This summer, members of the Division of the Arts’ Inclusion, Diversity, Equity, and Access (IDEA) Committee continue their journey in anti-discrimination education. We are certainly not experts and are aware of the numerous resources available; rather, we want to share works that have captivated us.
Read on for our IDEA Committee members’ recommendations on multimedia resources to consider adding to your toolkit.
Kate Hewson, Interim Associate Director
I am a white woman born and raised in apartheid-era South Africa until the age of 11, when my family immigrated to the United States. Coming from the most blatantly racist country in the world, I felt I knew everything I needed to know about how to recognize racism. In fact, what happened is that I acculturated easily to a community where people outwardly condemned racism but whose white supremacist and colonial roots ran just as deep as South Africa’s. Consequently, my anti-racist journey in the last year started with the basics. I recommend reading Dr. Robin DiAngelo’s White Fragility in tandem with I’m Still Here by Austin Channing Brown, followed up with Waking Up White by Debby Irving. While each book is powerful alone, taken together they reveal in sharp relief the everyday workings of white supremacy. The impact was to move me from recognizing whiteness as a concept to tangibly identifying it in my own life. Next up is My Grandmother’s Hands by Resmaa Menakem.
Many incredible podcasts challenged, educated, and delighted me during the depths of the pandemic and beyond. John Beiwing and Dr. Chenjerai Kumanyika’s Scene On Radio “Seeing White” and Nikole Hannah-Jones’ 1619 filled in critical gaps in my knowledge of American history.
Dr Alex Gee’s Black Like Me offers a frank perspective on life as a Black man in Madison while Lilada Gee’s Defending Black Girlhood highlights the apathy and complicity of the Madison community through an investigation into the life and death of 15 year old Erika Hill.
For queer intersectionality of LGBT, body positivity, and other issues with BIPOC experience, I listen to Roxane Gay and Dr. Tressie McMillan Cottom’s Here to Slay: The Black Feminist Podcast of Your Dreams and Alicia Garza’s Lady Don’t Take No.
Chana Joffe-Walt’s Nice White Parents caused me to think hard about how I show up around my daughter’s education in public school, and how advocating for what I may think is in her best interest can harm other children.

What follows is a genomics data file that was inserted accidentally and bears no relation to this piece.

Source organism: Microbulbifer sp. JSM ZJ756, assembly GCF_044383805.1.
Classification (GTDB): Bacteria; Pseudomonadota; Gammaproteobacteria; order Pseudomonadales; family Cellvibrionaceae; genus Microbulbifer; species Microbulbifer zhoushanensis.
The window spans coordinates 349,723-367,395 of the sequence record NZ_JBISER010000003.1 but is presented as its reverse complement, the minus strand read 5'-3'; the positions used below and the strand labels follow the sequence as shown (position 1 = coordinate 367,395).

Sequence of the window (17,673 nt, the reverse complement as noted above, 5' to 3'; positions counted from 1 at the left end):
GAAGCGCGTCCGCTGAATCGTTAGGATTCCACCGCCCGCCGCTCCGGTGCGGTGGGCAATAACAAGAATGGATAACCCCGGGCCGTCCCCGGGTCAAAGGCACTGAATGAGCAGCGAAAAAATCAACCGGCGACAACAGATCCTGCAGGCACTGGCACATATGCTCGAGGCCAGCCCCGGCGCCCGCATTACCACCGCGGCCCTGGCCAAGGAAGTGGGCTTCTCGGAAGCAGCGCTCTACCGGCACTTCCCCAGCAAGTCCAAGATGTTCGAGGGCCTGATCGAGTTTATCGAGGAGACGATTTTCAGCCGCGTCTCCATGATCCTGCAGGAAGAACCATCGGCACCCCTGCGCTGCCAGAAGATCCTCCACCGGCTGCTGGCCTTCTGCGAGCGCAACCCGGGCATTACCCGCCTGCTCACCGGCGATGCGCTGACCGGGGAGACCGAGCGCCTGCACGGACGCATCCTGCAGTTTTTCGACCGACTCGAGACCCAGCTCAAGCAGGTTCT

Last but not least, Matika Wilbur and Dr. Adrienne Keene’s All My Relations continues to open up a window to contemporary Native American culture, communities and thought. Matika Wilbur’s unrestrained laughter is worth listening alone.
Kate Lochner, Integrated Marketing & Communications Strategist (she/her)
As a white cis woman who grew up in a small town in central Wisconsin, I mostly consumed media by and for the dominant (white) culture. My Radical Recs may not be so “radical” in the strictest sense of the word, but for me, these picks facilitate a better understanding of the diverse, complex world we live in.
I remember as a kid, summer was always the season I spent lots of time with my nose in a book. I love getting lost in fictional worlds and living vicariously through the characters. I just finished The Bluest Eye by Toni Morrison, which was her first novel published in 1970. The book criticizes the ways in which internalized white beauty standards deform the lives of black girls and women. Something Morrison wrote in the book’s foreword stayed front of mind as I read…
“One problem was centering the weight of the novel’s inquiry on so delicate and vulnerable a character could smash her [Pecola Breedlove, an 11-year-old Black girl] and lead readers into the comfort of pitying her rather than into an interrogation of themselves for the smashing.”
She calls on us to condemn the system that broke Pecola. With the current debate around teaching critical race theory, Toni Morrison’s literary works are a beacon.
The documentary Crip Camp: A Disability Revolution, streaming on Netflix, taught me so much about the disability rights movement. For example, sidewalk curb ramps weren’t mandated until the Americans with Disabilities Act passed in 1990. It’s definitely a feel-good film, but there’s still a long way to go on the path towards equity.
The series Reservation Dogs on Hulu is up next in my streaming queue. It’s billed as a “comedy that follows the exploits of four Indigenous teenagers in rural Oklahoma who steal, rob and save in order to get to the exotic, mysterious and faraway land of California.” I’m a big fan of Taika Waititi, an executive producer and co-creator of the show.
Rachel Niles, Administrative and HR Specialist (she/her)